The treatment effect derived by studies at lower risk of bias (ie, scoring low on 6 of the 9 risk of bias criteria) was similar to the overall effects of the main analysis (SMD = −0.32; 95% CI, −0.49 to −0.14; I2 = 42%; 95% CI, 0 to 70%) (eFigure 4 in the Supplement).
Interventions were associated with very small significant reductions in depersonalization (SMD = −0.21; 95% CI, −0.35 to −0.06; I2 = 33%; 95% CI, 0 to 68%) (eFigure 5 in the Supplement) and small improvements in personal accomplishment (SMD = 0.30; 95% CI, 0.15 to 0.45; I2 = 0; 95% CI, 0 to 58%) (eFigure 6 in the Supplement). The subgroup analyses in these 2 domains showed similar results but were based on a smaller number of studies (eTable 3 in the Supplement).
We found no evidence of funnel plot asymmetry, which might indicate publication bias for the main, or subgroup analyses (Egger test P = .11 for main analysis) (Figure 4).
Quiz Ref IDThis meta-analysis showed that interventions for physicians were associated with small significant reductions in burnout. Organization-directed interventions were associated with higher treatment effects compared with physician-directed interventions.Quiz Ref ID Interventions targeting experienced physicians and delivered in primary care showed evidence of greater effectiveness compared with interventions targeting less experienced physicians and delivered in secondary care, but these group differences were nonsignificant.
This is a comprehensive meta-analysis of controlled interventions aimed at reducing physician burnout. Quiz Ref IDThe 2 greatest threats to the validity of meta-analysis are heterogeneity and publication bias. However, the biggest strength of this work is the large number of identified and meta-analyzed controlled comparisons (20, when approximately 11.5% of all meta-analyses include ≥10 studies), which allows us to reliably estimate and model heterogeneity levels.57 In addition, the size of the meta-analysis allowed us to assess publication bias with adequate power.33 Although publication bias tests are rarely conclusive, we did not observe any bias indications in the plot or test.
The included studies differed significantly in terms of content of interventions, study design and/or quality, and length of follow-up that limit the extent to which broad conclusions can be drawn about the overall effectiveness of physician interventions. However, estimates of heterogeneity in the pooled analyses were low to moderate by conventional thresholds and random-effects models were applied in all analyses.58 Heterogeneity was further addressed by conducting prespecified subgroup analyses (within the limits of power).59 While this is a useful approach for producing guidance to design and deliver the most effective interventions, subgroup analyses should be interpreted cautiously because other, uncontrolled differences between studies might account for the results.60,61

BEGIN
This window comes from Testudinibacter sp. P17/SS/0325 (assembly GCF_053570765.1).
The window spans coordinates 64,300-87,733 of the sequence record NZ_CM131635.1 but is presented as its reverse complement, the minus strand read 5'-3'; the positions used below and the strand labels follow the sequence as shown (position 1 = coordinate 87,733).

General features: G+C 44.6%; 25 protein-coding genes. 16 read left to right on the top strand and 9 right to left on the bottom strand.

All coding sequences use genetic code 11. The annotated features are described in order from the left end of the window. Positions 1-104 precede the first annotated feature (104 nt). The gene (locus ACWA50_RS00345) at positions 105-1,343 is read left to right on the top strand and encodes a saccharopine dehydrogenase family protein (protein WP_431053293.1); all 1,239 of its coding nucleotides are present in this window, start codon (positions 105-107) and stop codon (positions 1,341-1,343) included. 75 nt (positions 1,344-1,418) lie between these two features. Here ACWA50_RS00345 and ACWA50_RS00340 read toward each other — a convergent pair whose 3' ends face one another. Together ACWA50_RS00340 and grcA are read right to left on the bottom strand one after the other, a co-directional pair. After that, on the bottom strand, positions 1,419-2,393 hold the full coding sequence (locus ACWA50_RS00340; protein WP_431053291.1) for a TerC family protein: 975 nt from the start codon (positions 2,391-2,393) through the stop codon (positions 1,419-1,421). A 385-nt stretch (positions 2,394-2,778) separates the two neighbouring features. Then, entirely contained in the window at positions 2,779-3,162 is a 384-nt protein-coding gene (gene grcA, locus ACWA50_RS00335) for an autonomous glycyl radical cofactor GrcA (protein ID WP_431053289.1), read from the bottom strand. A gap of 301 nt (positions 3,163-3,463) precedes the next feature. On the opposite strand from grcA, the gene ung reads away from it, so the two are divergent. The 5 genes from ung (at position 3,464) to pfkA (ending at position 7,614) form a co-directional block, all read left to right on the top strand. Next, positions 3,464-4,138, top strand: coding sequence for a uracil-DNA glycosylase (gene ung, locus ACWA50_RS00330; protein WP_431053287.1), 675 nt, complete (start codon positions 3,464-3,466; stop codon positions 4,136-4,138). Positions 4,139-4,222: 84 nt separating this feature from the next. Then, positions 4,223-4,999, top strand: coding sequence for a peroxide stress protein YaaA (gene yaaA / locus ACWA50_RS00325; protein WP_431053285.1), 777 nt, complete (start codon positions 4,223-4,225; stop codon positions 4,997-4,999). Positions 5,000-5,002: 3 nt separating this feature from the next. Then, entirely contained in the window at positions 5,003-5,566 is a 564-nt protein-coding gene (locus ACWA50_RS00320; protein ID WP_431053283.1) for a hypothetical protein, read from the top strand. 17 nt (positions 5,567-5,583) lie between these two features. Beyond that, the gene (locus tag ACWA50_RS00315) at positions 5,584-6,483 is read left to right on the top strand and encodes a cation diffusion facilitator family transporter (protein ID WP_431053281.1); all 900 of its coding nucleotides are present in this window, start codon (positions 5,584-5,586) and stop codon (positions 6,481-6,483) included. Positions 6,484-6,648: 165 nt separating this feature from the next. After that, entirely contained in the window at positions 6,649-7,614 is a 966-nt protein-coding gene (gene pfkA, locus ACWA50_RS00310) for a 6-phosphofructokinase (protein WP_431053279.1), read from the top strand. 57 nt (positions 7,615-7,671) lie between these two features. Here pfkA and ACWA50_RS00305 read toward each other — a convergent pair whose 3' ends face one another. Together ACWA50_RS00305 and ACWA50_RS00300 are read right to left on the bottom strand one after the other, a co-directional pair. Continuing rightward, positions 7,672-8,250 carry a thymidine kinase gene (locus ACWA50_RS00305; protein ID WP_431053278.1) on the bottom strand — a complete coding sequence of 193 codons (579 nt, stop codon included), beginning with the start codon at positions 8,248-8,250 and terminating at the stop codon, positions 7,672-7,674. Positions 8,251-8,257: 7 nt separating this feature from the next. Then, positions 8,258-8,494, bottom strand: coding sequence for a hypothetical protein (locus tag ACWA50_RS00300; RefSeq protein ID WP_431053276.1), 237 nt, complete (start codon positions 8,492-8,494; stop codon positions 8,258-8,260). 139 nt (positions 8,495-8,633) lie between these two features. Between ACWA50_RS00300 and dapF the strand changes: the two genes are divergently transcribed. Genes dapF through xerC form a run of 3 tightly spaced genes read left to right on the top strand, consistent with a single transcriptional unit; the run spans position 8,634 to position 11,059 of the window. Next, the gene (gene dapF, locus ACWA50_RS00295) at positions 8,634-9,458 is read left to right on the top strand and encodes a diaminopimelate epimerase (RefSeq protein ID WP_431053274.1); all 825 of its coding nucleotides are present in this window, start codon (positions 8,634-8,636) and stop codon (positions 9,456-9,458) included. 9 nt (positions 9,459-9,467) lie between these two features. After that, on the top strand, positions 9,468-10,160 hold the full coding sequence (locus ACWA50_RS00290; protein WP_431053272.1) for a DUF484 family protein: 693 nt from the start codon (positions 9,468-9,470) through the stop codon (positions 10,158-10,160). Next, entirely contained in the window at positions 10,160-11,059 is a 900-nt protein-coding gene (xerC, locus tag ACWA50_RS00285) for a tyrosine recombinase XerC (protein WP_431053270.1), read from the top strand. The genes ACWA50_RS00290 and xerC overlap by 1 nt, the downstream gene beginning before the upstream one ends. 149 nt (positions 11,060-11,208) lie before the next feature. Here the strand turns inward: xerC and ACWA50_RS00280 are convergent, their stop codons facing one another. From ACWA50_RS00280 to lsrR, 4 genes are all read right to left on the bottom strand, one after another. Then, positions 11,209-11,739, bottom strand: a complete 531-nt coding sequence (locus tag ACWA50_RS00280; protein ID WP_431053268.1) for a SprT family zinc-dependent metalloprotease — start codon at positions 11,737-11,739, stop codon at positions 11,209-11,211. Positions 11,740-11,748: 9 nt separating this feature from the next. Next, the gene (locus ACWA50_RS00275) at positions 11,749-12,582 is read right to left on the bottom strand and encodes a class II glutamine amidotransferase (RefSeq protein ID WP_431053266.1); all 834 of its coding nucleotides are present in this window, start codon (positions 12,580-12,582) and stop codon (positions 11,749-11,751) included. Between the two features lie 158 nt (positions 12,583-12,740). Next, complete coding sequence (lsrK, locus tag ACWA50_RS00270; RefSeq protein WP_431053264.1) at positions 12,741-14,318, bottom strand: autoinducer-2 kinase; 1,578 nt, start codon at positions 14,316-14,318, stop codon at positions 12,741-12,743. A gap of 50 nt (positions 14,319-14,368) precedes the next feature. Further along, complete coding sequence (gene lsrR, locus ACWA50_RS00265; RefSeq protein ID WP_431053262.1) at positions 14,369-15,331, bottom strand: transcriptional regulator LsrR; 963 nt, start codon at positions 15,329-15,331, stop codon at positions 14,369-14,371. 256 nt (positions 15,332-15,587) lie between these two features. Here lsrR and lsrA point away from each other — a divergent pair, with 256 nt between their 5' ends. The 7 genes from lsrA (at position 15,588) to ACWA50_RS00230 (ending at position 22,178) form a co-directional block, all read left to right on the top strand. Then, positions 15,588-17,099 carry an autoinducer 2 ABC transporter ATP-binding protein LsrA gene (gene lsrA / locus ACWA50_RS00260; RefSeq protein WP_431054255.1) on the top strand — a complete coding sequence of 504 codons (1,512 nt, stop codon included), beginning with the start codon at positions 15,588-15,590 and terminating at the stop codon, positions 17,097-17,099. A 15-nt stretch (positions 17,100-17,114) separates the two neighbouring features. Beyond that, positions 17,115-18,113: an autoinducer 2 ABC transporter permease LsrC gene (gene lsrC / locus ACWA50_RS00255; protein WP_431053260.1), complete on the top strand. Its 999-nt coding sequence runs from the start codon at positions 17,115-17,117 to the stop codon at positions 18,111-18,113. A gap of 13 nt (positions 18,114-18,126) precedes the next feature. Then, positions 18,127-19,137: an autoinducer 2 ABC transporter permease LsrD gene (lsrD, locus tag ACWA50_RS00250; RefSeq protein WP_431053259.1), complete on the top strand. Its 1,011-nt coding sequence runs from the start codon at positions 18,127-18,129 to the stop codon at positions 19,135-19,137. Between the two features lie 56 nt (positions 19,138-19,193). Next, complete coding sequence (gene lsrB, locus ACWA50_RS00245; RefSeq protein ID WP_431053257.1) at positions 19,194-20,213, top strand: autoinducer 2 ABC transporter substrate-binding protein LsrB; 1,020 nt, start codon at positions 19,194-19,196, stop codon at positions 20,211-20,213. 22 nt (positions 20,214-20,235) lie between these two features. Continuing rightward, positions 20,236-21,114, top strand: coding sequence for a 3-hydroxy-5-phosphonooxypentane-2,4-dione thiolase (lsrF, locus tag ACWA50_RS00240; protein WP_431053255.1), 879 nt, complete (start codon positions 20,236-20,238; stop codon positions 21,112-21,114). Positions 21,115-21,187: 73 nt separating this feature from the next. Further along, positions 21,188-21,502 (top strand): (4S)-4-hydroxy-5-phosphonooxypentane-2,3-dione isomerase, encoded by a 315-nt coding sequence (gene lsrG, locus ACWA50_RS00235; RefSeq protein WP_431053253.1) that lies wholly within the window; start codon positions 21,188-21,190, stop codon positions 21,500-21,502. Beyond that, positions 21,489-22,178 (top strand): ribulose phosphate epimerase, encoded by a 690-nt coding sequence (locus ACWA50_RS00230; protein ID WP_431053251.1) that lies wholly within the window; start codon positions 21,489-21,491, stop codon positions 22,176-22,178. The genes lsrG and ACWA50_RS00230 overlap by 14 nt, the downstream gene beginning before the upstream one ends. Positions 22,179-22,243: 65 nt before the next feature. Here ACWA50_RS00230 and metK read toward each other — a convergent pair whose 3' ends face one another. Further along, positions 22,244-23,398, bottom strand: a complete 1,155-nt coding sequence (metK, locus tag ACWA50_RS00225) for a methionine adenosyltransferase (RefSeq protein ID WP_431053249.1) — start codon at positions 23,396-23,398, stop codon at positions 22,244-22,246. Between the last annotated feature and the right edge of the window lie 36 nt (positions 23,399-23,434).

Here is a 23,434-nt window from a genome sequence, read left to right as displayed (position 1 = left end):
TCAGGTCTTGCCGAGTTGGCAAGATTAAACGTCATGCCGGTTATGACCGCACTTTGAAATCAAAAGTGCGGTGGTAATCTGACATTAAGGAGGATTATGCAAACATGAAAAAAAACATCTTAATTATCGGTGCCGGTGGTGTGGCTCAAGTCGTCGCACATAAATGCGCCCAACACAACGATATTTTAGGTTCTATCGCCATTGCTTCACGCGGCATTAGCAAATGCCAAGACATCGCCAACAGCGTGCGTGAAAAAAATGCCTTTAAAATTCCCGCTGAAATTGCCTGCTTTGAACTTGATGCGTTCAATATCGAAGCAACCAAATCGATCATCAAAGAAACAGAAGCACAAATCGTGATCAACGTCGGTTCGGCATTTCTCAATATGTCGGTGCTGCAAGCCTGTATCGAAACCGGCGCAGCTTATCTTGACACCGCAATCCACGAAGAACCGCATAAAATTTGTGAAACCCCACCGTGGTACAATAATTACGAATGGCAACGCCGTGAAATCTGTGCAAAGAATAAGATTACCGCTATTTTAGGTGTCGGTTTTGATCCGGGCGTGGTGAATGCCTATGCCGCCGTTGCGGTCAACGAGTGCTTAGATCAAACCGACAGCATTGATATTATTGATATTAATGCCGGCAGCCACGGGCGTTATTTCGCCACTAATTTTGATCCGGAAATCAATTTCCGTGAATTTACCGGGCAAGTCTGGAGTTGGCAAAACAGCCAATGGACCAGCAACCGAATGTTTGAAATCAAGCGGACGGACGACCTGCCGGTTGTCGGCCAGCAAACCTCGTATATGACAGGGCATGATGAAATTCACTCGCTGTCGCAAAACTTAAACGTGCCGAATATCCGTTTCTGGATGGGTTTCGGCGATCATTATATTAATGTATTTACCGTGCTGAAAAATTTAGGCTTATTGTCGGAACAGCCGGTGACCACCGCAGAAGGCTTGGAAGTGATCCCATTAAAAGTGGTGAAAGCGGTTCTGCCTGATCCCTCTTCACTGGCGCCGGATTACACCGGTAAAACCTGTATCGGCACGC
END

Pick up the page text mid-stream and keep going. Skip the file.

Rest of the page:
Three existing systematic reviews have examined the effectiveness of work stress interventions in health care professionals, with only 1 of these specifically focused on physicians.21,62,63 Our findings regarding the overall effectiveness of burnout interventions and the increased effectiveness of organizational interventions are in agreement with the most recent meta-analysis on physician burnout.63 In comparison, we narrowed our attention to controlled interventions and we undertook additional evidence-based prespecified subgroup analyses to examine whether the characteristics of interventions, physicians, and health care settings influenced the overall effect of burnout interventions. This decision was based on the recognition that controlled interventions offer the best opportunity to reach rigorous conclusions about the effectiveness of the tested interventions and that intervention studies on physician burnout are highly heterogeneous. This approach enabled us to draw informative conclusions regarding the effectiveness of burnout interventions among physicians that take into account the influence of the distinct features of interventions, physicians, and health care settings.
Even though many studies have examined risk factors for burnout in physicians, relatively few intervention programs have been developed and evaluated. Our main finding is that the treatment effects were significant but small, equal to a 3-point reduction in the emotional exhaustion domain of the MBI. At present, the low quality of the research evidence does not allow firm practical recommendations, but we offer some insights for research and clinical directions.
Organization-directed interventions were more likely to lead to reductions in burnout, but there were large variations in terms of actual approaches, intervention ingredients, and intensity. Those that combined several elements such as structural changes, fostering communication between members of the health care team, and cultivating a sense of teamwork and job control tended to be the most effective in reducing burnout.45 However, such intense organization-directed interventions were rare and were not evaluated widely. The majority of organization-directed interventions that we included in the analyses introduced simple reductions in the workload or schedule changes. Concerns about implementation and delivery costs of organization-directed interventions, especially if they involve complex and major health care system changes, might explain their scarcity.20,64 A recent example promoting healthy individual-organization relationships is the Listen-Act-Develop model implemented in Mayo Clinic.65 Large-scale cluster-randomized trials of such programs at the institutional or even at the national level that emphasize organizational culture by creating a safe space for staff to acknowledge and decrease stress are possibly an optimal framework for mitigating burnout.